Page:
Nancy Landon Kassebaum Baker, a former U.S. senator, spoke to an audience of 100-150 K-State faculty, students and Manhattan residents about the complications in modern politics and how women’s roles in government are more vital than ever. The K-State’s Women’s Studies Department hosted its 2016 Women’s History Month dinner and speech at the Manhattan Country Club Thursday.
Born in Topeka, Kassebaum Baker graduated in 1954 with a bachelor’s degree in political science from the University of Kansas. She later received her master’s degree in diplomatic history from the University of Michigan. In 1978, she became the first woman from Kansas to serve as a U.S. senator and the second woman nationally to serve without being preceded by a husband, though her only other political experience was as a member of the Maize school board in Maize, Kansas.
“Sometimes I think the school board was harder than the United States Senate,” Kassebaum Baker said.
Kassebaum Baker said she sees a change in politics that altogether halts compromise between the two major parties today, a change that has a occurred since her time in office.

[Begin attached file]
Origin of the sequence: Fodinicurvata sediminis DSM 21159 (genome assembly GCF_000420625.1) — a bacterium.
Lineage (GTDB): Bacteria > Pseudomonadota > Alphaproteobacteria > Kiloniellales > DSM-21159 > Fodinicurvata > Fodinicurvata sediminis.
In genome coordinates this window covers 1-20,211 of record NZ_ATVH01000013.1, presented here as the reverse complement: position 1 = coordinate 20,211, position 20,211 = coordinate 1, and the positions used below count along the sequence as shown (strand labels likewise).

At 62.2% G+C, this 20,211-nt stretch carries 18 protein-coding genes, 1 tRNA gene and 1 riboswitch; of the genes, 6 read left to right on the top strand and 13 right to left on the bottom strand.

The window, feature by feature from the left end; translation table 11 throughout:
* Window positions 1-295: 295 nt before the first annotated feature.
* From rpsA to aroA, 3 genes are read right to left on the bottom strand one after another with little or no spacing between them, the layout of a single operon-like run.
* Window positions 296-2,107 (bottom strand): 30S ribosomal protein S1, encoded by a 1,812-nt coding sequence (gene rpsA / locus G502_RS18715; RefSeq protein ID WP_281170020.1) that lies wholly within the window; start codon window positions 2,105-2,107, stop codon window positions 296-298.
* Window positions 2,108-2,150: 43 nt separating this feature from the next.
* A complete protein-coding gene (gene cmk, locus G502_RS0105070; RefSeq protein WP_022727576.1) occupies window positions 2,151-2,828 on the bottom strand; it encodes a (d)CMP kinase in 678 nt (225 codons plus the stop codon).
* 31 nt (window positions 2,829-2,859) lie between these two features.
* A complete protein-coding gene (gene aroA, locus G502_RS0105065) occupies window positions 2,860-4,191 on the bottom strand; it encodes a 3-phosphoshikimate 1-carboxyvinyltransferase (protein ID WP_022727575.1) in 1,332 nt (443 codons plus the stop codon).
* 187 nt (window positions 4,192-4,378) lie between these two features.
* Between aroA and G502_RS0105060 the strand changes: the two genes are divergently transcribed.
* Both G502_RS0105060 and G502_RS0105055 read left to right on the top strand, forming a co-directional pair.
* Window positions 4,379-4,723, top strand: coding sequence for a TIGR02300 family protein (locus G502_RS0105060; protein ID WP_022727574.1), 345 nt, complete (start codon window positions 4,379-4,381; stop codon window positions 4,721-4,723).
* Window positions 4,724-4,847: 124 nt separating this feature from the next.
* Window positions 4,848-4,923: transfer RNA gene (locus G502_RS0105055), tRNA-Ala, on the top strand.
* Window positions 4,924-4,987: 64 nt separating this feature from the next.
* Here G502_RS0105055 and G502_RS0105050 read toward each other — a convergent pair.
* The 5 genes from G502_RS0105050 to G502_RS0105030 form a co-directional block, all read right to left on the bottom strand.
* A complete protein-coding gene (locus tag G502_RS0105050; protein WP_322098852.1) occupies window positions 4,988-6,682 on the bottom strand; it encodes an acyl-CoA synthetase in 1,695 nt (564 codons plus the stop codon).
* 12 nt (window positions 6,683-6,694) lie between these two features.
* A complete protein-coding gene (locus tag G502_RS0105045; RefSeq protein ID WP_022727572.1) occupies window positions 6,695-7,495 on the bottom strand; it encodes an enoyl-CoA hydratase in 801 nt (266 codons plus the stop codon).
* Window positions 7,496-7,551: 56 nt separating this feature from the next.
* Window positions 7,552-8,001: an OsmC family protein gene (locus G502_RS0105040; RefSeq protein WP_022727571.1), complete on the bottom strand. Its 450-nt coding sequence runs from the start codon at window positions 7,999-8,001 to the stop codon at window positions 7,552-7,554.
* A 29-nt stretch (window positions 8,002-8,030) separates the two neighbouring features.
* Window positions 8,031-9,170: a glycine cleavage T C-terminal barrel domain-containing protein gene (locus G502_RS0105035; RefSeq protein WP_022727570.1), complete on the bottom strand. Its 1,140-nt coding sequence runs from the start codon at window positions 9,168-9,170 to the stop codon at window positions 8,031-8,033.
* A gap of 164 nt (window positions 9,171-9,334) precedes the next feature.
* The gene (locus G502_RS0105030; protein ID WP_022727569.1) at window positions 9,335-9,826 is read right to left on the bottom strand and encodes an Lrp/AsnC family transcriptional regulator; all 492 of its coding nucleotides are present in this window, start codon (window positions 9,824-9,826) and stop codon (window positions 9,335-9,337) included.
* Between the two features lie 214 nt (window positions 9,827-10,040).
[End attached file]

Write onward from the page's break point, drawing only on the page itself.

“I’m more sad than angry because I believe both parties have sunken too low,” Kassebaum Baker said. “There’s no leadership willing to reach across the aisle.”
To change the course of vindictiveness and divisiveness of politics today, Kassebaum Baker said that women have the responsibility and ability to be good negotiators, pull diverse views to convergence and lead the way in saying “enough is enough” at local, state and national levels of government.
“I think women have always been the backbone of our republic,” Kassebaum Baker said.
Kassebaum Baker said women like Abigail Adams, Carrie A. Nation and Clarina Nichols have shown that women have the ability and power to be a true force of change in political processes.
“The current political spectrum is so divisive,” Stefani Schrader, K-State alumn, said. “(Kassebaum Baker) cuts to the core of the real issue without pandering sides.”
Kassebaum Baker, a former Republican senator, typically voted in alignment with Republican views on defense and budget but swayed from her party on issues such as a woman’s right to have an abortion and gun control during her time in the Senate.
“It was refreshing to hear a nice moderate take,” Toby Gebhart, K-State alumn, said.
Kassebaum Baker said women are the key component in changing the paradigm of dishonesty and the “tear things up” mentality in politics.
“In whatever we’re doing, it’s the heritage we leave behind that matters,” Kassebaum Baker said. “Women have a responsibility and an ability to lead on the path to a more trustworthy way.”